May 17, 2013 |
THE RESTAURANTS and merchants of Rittenhouse Row are gathering again on Walnut Street this Saturday, and that means about 50,000 area residents and guests will be joining them for one of Center City's largest street fairs. The Rittenhouse Row Spring Festival will close Walnut from Broad to 19th streets (from noon until 5 p.m.) and feature food, fashion, entertainment and fun for children. It's big. It's crowded. It's fun. And this year there's a lot of new stuff. * Dunkin' Donuts will be giving out free iced coffee on the 1400 block of Walnut.
May 23, 2013 |
Hello there In 2008, Wednesdays were CJ's favorite day of the week. He was a medical case manager at Mazzoni Center, a health center for gay, lesbian, bisexual, and transgender people - the same place Alison did mental-health assessments for those beginning hormone treatment. Usually, CJ and Alison worked in separate buildings. On Wednesdays, they shared an office. CJ would tell Alison he needed to talk about a client, even when he had the needed info. "It was a convenient way to follow her around, like a little puppy," he admits.
May 1, 2013 |
EYEWITNESS NEWS anchor Susan Barnett is leaving CBS 3 and the CW Philly. Barnett has been at CBS since 2006, anchoring the evening newscasts since 2008. She anchored the 5, 6 and 11 p.m. broadcasts on CBS, and the 10 p.m. broadcast at the CW Philly, along with co-anchor Chris May . Her contract expired in March. "I have decided to not renew my contract with the stations at this time. I am incredibly thankful for having been a part of the CBS Philly family, but I feel that this is the right decision at this time," Barnett said in a statement yesterday.
January 6, 2013 |
Bernice Sherman is giving a visitor a tour of her 29th-floor condominium in Center City, nearly breathless as she tries to fit in every detail. See the baby grand piano in the living room? Neighbors sold it to her when they moved. No, she can't play, but it's a great prop for lying across (suitably attired) while entertaining, she says wryly. Isn't the view fabulous from the balcony? You should see it in the summer, she says, with beautiful flowers in pots, and strips of lights wrapped around the fence.
May 2, 2013 |
MAYOR NUTTER yesterday took a spin around Rittenhouse Square in a test ride of the bike-share program he hopes to bring to Philly. "It's obviously an economical way to get around and also plays into our health initiatives, takes cars off the street and makes the air cleaner as well," Nutter said to a crowd before hopping on a yellow bike. "It's green, it's clean, it's convenient, and we just want to move the city into this new environment. " Mimicking programs in Washington, Denver and other cities, Philly's bike-share program would feature a series of kiosks throughout the city where riders would pay to rent bikes and return them to any other kiosk.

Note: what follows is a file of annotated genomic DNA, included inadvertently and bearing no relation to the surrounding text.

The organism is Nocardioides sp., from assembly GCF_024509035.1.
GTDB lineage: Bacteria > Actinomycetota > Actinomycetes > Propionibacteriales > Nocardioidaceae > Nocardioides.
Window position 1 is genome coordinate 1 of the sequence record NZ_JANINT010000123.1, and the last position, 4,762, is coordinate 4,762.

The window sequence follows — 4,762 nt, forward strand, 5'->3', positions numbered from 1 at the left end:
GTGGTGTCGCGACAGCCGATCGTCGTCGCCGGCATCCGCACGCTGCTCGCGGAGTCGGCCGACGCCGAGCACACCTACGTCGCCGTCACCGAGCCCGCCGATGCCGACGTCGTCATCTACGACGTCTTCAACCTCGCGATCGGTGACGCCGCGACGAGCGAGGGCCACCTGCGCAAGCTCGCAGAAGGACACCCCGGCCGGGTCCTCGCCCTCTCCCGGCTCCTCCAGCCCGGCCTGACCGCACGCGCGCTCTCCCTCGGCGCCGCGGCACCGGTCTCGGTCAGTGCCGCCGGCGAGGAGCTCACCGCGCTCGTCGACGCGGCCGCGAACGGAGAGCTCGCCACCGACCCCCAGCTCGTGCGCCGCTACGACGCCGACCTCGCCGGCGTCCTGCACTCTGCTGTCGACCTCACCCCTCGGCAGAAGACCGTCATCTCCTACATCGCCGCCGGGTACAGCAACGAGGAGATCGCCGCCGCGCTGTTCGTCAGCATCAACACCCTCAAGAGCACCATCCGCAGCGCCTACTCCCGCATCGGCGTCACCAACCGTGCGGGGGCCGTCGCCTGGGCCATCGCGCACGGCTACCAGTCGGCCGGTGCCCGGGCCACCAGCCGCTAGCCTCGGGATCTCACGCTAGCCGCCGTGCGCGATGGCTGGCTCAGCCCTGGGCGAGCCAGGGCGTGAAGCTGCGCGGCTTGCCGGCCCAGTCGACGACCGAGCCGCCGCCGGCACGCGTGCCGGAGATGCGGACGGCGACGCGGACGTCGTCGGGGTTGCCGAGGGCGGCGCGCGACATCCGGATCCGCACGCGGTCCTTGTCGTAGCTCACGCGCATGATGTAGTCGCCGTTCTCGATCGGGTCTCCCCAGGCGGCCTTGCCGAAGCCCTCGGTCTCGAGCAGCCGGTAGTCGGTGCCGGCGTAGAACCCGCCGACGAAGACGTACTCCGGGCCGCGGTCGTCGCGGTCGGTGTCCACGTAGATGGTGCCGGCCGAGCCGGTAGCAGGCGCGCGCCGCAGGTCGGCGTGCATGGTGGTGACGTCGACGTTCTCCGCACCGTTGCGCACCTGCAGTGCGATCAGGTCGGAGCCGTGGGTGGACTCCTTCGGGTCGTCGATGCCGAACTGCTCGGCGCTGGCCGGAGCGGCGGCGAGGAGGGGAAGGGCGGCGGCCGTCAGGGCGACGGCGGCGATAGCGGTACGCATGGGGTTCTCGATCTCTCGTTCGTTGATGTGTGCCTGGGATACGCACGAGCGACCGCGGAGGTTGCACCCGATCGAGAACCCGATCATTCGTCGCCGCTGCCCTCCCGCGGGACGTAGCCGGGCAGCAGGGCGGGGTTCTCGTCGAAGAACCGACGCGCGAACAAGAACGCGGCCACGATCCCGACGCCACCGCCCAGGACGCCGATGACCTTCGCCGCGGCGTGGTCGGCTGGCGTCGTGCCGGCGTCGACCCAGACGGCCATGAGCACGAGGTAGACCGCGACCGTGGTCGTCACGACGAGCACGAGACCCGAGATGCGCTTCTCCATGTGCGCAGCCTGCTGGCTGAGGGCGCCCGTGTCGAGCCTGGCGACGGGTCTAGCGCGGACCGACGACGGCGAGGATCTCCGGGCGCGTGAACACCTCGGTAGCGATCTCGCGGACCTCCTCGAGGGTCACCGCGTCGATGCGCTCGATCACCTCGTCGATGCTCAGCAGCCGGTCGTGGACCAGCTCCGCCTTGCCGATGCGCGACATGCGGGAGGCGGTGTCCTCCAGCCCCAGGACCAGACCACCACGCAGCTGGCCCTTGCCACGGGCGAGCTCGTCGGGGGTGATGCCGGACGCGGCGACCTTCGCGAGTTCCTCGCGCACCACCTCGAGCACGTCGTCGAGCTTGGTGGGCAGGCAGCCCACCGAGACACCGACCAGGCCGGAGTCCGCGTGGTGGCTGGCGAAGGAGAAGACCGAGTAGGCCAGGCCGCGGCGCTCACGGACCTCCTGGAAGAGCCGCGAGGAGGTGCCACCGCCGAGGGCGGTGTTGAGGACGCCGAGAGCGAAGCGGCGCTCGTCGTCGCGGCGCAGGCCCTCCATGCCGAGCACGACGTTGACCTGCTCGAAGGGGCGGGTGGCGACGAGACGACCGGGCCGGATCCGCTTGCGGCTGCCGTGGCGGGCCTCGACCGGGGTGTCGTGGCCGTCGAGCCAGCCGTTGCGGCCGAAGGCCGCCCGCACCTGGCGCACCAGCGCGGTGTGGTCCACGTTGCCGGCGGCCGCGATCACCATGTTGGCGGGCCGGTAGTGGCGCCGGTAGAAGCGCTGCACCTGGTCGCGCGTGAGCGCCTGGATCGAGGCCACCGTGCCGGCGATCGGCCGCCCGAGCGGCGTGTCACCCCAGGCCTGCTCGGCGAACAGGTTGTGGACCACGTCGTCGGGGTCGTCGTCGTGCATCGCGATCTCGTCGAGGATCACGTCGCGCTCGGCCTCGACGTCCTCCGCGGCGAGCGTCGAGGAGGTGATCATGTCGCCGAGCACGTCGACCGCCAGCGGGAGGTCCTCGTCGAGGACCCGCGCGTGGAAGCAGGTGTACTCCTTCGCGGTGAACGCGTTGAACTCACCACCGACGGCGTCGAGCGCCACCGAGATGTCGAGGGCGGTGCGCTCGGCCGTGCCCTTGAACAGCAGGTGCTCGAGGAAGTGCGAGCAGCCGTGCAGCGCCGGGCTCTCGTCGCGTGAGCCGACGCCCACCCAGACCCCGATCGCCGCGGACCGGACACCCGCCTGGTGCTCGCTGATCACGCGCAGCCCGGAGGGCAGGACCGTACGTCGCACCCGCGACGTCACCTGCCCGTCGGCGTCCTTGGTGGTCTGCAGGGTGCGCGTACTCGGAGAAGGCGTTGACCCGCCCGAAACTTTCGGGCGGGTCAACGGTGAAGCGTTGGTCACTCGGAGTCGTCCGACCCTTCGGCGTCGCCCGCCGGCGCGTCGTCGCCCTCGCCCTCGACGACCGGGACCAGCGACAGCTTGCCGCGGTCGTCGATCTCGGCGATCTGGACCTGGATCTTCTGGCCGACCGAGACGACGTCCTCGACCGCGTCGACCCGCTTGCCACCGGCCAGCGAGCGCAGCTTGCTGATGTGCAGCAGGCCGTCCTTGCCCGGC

April 8, 2012 |
Jake Blumgart?is a freelance reporter-researcher in Philadelphia One hundred years ago, the United States was a trolley nation. In 1903, more than 30,000 miles of street railway wended their way through America's cities and towns. In the peak year of 1917, America had 72,911 electric streetcars, and total national ridership topped out in 1929 at 15.7 billion trips. But the nation's affections were soon transferred to automobiles, which received extensive subsidies and lavish taxpayer outlays for roads.
May 11, 2013 |
Philadelphia didn't need Bicycling magazine to confirm that it is one of America's best biking cities (No. 17 on its 2012 list). You can see it every day on the streets: The steady stream of commuters sluicing down Center City's bike lanes. The tangle of bikes hitched to U-shaped racks and bike corrals. (More, please.) The proliferation of neighborhood bike shops. Philadelphia probably could have ranked higher in the magazine's esteem if it had a bike-sharing program, like most of the list's top 20 cities.
February 20, 2008 |
Snow began falling as afternoon slid into evening. With the lights of Center City twinkling around and below her, Jane Miles stood by the vast expanse of windows that line one side of her new 27th-floor condominium in Symphony House, watching. "The snowflakes look so big up here," she said, more than a little awe in her voice. "With all the cars whizzing by in the streets below, it's like being in another world. " A world high above Philadelphia that, even a few years ago, Miles and her husband would have been very exclusive residents of. But as condo towers grow more commonplace in the city, taller, well-heeled buyers are choosing to feather their nests in the clouds - or as close as several hundred feet above street level can get them.
May 12, 2013
Independence from Philadelphia's power structure and those who make their fortunes from it is essential for a watchdog with bite. The mission of the city controller, an institutional watchdog, is to keep the public's money from being pocketed by the corrupt or frittered away by the incompetent. The controller has the power to review the spending and management of city departments, stop payments on questionable contracts, and deter bad behavior. The current controller, Alan Butkovitz, is facing activist and repeat rival Brett Mandel and attorney Mark Zecca in the May 21 Democratic primary.
January 16, 2002
MY FIANC? AND I both live in Harrisburg but travel to Philadelphia often because we love the city. What we don't love, however, are the outrageous parking rates. When he attended monthly meetings of the Black Data Processors Association in Center City, it cost him more in parking fees to attend the meetings than it did in gas and tolls to make the 105-mile trip from Harrisburg to Philadelphia. Parking also becomes an issue when we want to visit Delilah's at the Reading Terminal for a nice Saturday lunch.